OAKHURST – Don’t mess with bowlers. We’re a hardy breed and highly motivated most days.
This seemed to be the consensus on Thursday night, Aug. 8, as approximately 200 people took their seats inside the Oakhurst Community Center to hear about bold plans for a new recreation center which may include up to 24 lanes and a sports bar.
The mood in the room was very positive as people were obviously excited at the prospect of regaining lost recreation and even enhancing the economic development of the region. 24 lanes would make the hoped-for Oakhurst Bowl league-friendly with the potential to bring tournaments to the area and a boon to local restaurants, hotels and shops.
Clearly, people want another bowling alley, and want it now. All that stands between Oakhurst and an updated venue is about a million dollars; half that amount has been promised and there are efforts underway to raise the rest. The meeting was about getting everyone “rolling in the same direction.”
Local businessman Jeff Schneider is leading the charge to build Oakhurst Community Bowl and invited all those interested to the kick-off meeting. People came out in droves, from across the mountain area, to hear what Schneider and his team had to say.
“Toward the end of the 2012/13 bowling season, and 40 days before the last league day, Sierra Lanes was permanently closed,” recounts Schneider. “They took something special away. Sierra Lanes served as a recreation center for 9 or 10 surrounding communities and several thousand regular bowlers,” including kids, teens and seniors, since the 1980s.
Fresno native Schneider is a personable guy with a clear vision and persuasive manner who’s been bowling since he was five. Married to 20-year Oakhurst resident Amy (arguably his greatest “asset”) Schneider is a business and marketing expert who opened the meeting by explaining that he’d already been looking at properties with the help of Brad Ditton of Century 21 Ditton Realty. Ditton has pledged to forgo his usual commission on any land purchased for this project, in hopes of keeping costs at a minimum.
“We have a site in mind to build a recreation center,” Schneider says, referring to three individual parcels for sale between Oka and Sears in Oakhurst. “The proposed center would include bowling as the center piece along with entertainment, sport and recreational amenities included in the design.”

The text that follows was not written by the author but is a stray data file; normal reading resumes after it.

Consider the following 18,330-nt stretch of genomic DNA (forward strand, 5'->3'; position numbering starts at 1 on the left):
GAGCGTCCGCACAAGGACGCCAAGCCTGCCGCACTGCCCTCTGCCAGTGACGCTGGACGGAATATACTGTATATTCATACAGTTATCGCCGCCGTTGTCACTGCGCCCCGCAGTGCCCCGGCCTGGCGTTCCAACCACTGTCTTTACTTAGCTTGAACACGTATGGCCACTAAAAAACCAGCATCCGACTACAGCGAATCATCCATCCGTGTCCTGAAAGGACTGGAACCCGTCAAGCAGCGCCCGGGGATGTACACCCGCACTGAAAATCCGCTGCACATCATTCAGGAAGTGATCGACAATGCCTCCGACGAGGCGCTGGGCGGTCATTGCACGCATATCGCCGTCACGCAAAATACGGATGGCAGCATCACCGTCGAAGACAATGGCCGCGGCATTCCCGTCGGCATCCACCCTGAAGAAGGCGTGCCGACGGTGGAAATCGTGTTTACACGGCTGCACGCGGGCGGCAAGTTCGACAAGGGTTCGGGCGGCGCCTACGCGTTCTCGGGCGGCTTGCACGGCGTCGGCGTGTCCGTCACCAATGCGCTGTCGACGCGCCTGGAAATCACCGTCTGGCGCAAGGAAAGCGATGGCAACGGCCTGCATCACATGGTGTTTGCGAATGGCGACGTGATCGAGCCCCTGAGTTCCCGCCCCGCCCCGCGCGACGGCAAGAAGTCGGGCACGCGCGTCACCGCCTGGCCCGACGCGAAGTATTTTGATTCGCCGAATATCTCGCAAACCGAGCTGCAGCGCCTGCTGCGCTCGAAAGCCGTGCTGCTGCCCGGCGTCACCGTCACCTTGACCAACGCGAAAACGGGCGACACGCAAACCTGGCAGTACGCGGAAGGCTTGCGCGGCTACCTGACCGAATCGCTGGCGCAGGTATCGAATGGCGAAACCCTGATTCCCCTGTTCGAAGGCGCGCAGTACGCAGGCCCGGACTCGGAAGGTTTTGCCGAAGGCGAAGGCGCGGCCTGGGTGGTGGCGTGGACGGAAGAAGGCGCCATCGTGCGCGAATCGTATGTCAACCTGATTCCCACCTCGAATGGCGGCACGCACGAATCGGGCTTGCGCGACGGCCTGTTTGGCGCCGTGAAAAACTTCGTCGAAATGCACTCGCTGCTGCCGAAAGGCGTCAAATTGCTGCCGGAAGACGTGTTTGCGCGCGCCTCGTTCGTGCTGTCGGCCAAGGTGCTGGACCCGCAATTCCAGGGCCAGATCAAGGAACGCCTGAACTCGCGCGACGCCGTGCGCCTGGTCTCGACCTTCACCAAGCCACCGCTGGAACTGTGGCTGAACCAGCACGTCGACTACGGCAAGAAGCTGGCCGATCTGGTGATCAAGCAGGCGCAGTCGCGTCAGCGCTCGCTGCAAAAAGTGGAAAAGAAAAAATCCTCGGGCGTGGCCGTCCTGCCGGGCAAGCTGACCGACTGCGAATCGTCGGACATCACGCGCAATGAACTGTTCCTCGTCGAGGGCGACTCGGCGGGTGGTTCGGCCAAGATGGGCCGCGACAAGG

Schneider is hoping for a sports bar, too. Meanwhile, time is of the essence. If any one of those parcels is sold off individually, that could put the kibosh on efforts to expand the recreation center to 24 lanes. Other properties remain in the mix, as well.
It seems as though Schneider has the right people along on this trip. Madera County Supervisor Tom Wheeler spoke in favor of the idea, and later asked some salient questions about funding. Schneider is looking for investors, even an “angel,” to get this project literally off the ground, but the meeting wasn’t about money so much as gathering support and momentum to put this grand plan into action.
Dave Wolin, Chairman of the Eastern Madera County Economic Development Commission, also spoke favorably on the ideas presented, as did Darin Soukup, Operations Manager of the Oakhurst Area Chamber of Commerce. All agree this undertaking will require tremendous support from local contractors and others in order to keep expenses down.
It was outstanding to see Jim Tiernen, former Sierra Lanes pro, step up to the mic and encourage the crowd. While future plans may include a super kid-friendly high-end arcade, batting cage, golf driving cage and a host of other spiffy add-ons, Tiernan stressed that the bowling alley will need to start with three things to be economically viable and sustainable: excellent lanes, delicious snacks and a classy sports bar. No one argued about those ideas, and all hope for a full service pro shop, too.
Buzzwords at the meeting were feasible, economical and sustainable. Schneider is looking into fabricated walls, underfloor heating and solar panels that could make the center viable for the next thirty to forty years, which is about as long as the visionary plans to live and bowl in Oakhurst. He’s got a lead on what he calls a “bowling alley in a box,” in Newcastle, Colorado, from a bowling alley that failed and has been overtaken by a church. The parishioners dismantled the lanes and it’s all ready to go for a good price. Schneider even has truckers who’ve volunteered to bring it home to Oakhurst.
Besides a large group of supporters and Schneider’s careful explanation of the bowling alley plan, most vocal were the bowlers in the audience. Once Schneider covered the overall scheme to buy the land with help from investors and build a bowling alley from the ground up, the floor was offered to the enthusiasts themselves. A few people had concerns, many had questions, and it seemed as though virtually everyone expressed a passion to re-establish the sport they’ve missed all summer since the old bowling alley closed down.
Between the sounds of laughter and frequent applause, one phrase was repeated several times and met with great approval. “If we build it, they will come.”
For more info go to www.oakhurstbowl.com
You can also see photos of the bowling alley that’s for sale in Colorado by visiting their FB page here.